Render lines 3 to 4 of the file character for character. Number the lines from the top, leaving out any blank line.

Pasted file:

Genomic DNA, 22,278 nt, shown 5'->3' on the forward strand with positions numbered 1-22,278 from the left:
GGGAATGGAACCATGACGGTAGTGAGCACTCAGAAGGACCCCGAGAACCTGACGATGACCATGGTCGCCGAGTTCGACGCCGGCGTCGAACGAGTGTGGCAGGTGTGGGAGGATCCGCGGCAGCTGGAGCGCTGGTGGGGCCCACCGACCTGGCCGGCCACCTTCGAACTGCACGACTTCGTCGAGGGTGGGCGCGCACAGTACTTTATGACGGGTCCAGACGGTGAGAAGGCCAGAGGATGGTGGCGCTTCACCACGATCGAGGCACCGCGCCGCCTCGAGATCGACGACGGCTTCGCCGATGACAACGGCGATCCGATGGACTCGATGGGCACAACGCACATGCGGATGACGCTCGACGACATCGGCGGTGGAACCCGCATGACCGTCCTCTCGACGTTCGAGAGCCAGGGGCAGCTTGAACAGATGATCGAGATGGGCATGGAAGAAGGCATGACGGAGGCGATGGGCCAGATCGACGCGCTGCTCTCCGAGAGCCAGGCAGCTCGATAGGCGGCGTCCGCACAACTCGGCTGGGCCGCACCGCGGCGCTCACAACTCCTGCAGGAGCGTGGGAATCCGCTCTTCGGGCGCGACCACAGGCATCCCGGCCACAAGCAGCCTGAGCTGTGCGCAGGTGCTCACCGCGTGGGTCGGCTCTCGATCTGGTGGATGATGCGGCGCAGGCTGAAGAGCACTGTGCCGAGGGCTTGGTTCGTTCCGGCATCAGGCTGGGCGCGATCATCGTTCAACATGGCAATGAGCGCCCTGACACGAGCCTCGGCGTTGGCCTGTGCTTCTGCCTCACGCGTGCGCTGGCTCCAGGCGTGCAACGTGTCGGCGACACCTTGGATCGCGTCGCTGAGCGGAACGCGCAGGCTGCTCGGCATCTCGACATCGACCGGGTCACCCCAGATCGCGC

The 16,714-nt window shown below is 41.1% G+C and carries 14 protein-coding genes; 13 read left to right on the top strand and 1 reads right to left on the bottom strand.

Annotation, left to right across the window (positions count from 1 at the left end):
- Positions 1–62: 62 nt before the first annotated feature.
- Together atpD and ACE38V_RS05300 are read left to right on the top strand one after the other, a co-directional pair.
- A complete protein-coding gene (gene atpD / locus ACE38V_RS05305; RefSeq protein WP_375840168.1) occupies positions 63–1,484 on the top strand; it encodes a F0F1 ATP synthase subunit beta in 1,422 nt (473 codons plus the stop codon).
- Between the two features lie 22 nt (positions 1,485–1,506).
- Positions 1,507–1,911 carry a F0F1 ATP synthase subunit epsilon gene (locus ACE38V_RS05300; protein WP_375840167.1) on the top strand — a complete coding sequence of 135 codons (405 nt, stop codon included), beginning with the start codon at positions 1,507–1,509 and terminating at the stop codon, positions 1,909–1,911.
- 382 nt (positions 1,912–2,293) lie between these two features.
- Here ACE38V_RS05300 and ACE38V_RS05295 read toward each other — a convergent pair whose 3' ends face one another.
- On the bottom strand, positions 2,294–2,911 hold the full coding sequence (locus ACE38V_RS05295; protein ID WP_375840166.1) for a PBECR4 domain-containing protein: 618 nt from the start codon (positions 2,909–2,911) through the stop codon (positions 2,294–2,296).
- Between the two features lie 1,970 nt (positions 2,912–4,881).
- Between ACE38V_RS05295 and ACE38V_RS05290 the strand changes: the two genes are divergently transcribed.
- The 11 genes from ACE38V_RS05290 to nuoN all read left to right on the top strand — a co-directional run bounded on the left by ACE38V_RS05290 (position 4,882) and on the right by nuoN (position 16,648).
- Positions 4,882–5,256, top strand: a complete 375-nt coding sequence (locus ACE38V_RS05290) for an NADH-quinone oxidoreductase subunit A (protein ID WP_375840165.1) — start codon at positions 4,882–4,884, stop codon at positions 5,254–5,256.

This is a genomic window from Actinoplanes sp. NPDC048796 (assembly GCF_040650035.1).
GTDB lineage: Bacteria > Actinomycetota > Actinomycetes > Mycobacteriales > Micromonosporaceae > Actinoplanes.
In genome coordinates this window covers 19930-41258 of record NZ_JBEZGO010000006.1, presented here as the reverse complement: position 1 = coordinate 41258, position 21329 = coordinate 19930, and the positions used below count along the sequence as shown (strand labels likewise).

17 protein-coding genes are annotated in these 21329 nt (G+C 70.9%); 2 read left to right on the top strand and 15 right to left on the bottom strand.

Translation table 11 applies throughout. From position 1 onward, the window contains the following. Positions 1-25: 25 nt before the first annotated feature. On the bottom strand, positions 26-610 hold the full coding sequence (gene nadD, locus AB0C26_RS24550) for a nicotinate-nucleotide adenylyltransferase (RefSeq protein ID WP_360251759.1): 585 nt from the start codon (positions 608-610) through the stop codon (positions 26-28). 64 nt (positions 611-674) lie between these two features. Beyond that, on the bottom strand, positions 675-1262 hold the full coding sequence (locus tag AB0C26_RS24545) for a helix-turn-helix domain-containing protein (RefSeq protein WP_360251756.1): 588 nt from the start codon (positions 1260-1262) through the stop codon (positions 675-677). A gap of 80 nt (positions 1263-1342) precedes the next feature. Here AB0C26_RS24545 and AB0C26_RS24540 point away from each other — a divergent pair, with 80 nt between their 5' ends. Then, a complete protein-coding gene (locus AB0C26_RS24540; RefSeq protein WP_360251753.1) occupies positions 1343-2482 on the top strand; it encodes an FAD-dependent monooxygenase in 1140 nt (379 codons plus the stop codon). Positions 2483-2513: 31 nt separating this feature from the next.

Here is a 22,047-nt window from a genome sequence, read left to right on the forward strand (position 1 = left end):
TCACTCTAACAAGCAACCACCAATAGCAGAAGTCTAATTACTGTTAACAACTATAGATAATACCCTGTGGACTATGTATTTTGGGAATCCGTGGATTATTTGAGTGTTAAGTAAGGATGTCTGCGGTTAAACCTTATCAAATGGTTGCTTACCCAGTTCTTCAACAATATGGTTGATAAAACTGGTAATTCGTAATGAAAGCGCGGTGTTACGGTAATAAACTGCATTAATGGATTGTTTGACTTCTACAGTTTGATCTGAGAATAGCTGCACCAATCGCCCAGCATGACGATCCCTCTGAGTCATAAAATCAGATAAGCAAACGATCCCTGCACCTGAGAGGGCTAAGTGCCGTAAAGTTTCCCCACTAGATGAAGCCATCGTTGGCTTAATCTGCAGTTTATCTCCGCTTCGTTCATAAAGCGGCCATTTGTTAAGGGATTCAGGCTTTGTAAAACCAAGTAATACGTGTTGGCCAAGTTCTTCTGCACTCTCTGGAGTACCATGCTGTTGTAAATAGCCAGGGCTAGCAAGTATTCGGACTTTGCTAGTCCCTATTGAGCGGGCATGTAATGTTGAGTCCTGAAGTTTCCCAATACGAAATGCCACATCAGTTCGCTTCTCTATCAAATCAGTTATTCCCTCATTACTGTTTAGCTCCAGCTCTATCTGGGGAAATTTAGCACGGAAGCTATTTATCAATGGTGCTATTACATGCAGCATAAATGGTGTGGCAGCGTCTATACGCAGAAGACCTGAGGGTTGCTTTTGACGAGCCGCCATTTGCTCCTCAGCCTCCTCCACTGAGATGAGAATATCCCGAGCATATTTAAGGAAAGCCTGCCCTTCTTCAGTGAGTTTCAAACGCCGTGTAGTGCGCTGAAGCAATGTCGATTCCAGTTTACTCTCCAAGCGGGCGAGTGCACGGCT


The 16,714-nt window shown below is 41.1% G+C and carries 14 protein-coding genes; 13 read left to right on the top strand and 1 reads right to left on the bottom strand.

Annotation, left to right across the window (positions count from 1 at the left end):